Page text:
Bubbles brewing with season on horizon

Brian Spurlock-USA TODAY Sports
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INDIANAPOLIS — With the coronavirus pandemic already forcing changes for college basketball, a bubble may be brewing in Indianapolis.

Indiana Sports Corp. released a 16-page proposal Friday that calls for turning the city convention center’s exhibition halls and meeting rooms into basketball courts and locker rooms. There would be expansive safety measures and daily COVID-19 testing.

The all-inclusive price starts at $90,000 per team and would cover 20 hotel rooms per traveling party, testing, daily food vouchers ranging from $30-$50 and the cost of game officials. Sports Corp. President Ryan Vaughn said the price depends on what offerings teams or leagues choose.

“The interest has been high,” Vaughn said. “I think as conferences figure out what conference and non-conference schedules are going to look like, we’re we’re a very good option for folks. I would tell you we’ve had conversations with the power six conferences, mid-majors, it’s really kind of all over the Division I spectrum.”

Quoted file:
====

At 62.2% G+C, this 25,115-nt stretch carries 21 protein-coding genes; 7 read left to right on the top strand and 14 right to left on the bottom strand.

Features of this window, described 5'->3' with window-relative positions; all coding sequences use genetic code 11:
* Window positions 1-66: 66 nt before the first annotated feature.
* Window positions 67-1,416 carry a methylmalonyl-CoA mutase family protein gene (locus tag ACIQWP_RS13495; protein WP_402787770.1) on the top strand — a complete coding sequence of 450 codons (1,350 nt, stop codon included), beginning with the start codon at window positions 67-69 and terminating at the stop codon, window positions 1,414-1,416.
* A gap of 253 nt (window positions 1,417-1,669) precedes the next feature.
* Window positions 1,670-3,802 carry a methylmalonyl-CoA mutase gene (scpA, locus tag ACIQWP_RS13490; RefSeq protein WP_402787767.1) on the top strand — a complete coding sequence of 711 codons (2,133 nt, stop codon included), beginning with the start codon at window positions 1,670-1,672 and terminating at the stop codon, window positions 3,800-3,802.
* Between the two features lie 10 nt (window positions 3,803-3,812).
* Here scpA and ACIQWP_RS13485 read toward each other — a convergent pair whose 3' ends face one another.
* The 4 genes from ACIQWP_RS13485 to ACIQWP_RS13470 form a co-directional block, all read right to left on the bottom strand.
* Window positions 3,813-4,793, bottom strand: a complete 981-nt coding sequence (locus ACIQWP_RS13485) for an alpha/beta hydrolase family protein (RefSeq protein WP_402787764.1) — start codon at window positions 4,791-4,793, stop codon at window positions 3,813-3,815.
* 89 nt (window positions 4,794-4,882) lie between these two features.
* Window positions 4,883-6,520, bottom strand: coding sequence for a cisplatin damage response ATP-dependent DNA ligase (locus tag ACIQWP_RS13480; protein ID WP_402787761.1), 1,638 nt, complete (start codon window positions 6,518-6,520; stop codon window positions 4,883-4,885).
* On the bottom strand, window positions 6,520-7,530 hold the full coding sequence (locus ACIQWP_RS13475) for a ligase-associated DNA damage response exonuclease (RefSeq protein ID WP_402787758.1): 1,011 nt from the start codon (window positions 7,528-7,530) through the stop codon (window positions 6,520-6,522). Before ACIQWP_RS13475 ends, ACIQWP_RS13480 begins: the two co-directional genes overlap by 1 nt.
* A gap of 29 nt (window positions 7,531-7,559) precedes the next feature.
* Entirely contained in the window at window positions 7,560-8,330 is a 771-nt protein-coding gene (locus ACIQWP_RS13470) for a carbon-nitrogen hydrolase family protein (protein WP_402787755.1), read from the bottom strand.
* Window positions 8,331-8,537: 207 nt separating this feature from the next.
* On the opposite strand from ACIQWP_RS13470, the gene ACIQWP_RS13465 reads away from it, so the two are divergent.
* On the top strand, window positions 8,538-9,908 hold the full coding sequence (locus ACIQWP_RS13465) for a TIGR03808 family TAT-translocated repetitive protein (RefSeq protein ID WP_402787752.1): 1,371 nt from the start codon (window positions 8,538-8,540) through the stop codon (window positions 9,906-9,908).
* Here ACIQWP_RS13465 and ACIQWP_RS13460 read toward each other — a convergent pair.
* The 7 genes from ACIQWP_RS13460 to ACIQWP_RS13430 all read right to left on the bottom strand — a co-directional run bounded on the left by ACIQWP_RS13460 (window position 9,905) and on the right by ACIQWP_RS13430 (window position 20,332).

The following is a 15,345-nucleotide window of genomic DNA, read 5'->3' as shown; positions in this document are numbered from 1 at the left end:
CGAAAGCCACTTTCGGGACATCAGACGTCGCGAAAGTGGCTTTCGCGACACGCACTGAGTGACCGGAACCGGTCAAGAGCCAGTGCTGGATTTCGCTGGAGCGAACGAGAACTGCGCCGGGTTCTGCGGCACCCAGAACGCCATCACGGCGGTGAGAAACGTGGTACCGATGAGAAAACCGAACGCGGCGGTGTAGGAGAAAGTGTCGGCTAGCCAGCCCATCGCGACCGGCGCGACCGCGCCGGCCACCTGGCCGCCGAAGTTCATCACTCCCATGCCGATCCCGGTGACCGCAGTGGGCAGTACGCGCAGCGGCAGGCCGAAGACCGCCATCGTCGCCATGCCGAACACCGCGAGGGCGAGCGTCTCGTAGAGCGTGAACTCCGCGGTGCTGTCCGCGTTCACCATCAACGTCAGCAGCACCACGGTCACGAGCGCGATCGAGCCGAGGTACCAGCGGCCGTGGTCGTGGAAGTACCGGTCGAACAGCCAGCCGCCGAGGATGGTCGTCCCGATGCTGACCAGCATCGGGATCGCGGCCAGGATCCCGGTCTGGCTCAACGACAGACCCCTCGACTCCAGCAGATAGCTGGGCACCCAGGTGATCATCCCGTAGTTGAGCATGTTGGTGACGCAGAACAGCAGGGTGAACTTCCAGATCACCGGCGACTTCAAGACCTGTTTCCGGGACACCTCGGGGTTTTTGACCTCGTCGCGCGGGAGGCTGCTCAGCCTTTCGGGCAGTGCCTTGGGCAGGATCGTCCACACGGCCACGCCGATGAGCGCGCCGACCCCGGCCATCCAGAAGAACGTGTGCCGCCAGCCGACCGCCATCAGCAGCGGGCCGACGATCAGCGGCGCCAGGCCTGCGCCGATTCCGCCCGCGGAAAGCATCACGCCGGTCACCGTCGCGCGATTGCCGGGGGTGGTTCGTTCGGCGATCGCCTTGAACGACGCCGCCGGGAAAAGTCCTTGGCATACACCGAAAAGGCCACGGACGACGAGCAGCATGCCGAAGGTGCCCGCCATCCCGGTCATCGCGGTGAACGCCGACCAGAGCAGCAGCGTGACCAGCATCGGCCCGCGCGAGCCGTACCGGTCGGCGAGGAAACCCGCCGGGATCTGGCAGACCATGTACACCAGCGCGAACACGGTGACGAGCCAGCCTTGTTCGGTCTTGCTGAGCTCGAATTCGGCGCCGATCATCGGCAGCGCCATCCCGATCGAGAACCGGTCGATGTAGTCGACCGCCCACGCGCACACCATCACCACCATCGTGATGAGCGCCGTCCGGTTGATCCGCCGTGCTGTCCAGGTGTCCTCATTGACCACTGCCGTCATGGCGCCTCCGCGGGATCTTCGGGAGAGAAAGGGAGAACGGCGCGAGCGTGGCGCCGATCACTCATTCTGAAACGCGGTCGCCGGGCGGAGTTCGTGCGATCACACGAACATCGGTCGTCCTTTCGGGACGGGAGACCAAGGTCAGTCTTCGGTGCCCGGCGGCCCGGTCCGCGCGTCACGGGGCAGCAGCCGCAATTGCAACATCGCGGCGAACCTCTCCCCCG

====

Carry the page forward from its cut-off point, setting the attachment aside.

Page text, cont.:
Small wonder: The NCAA this week announced teams could start ramping up workouts Monday, with preseason practices set to begin Oct. 14. Season openers, however, were pushed back to Nov. 25 amid wide-ranging uncertainty about campus safety and team travel in the pandemic.

There is already scrambling going on and some of the marquee early-season tournaments have already been impacted.

The Maui Invitational will be moved from Hawaii to Asheville, North Carolina, with dates still to be determined and organizers clear that everyone involved “will be in a bubble environment that limits their movement and interaction outside the venue.” The Batttle 4 Atlantis has been canceled. The Cancun Challenge will be held in Melbourne, Florida, not Mexico.

More changes almost certainly will be coming, including what to do with the ACC-Big Ten Challenge.

“I think we’re past the guesswork on whether we play 20 conference games or more than that,” Purdue coach Matt Painter said Friday. “We’re trying to get everybody set like in terms of MTEs (multi-team events), figuring out when to play the ACC-Big Ten challenge.”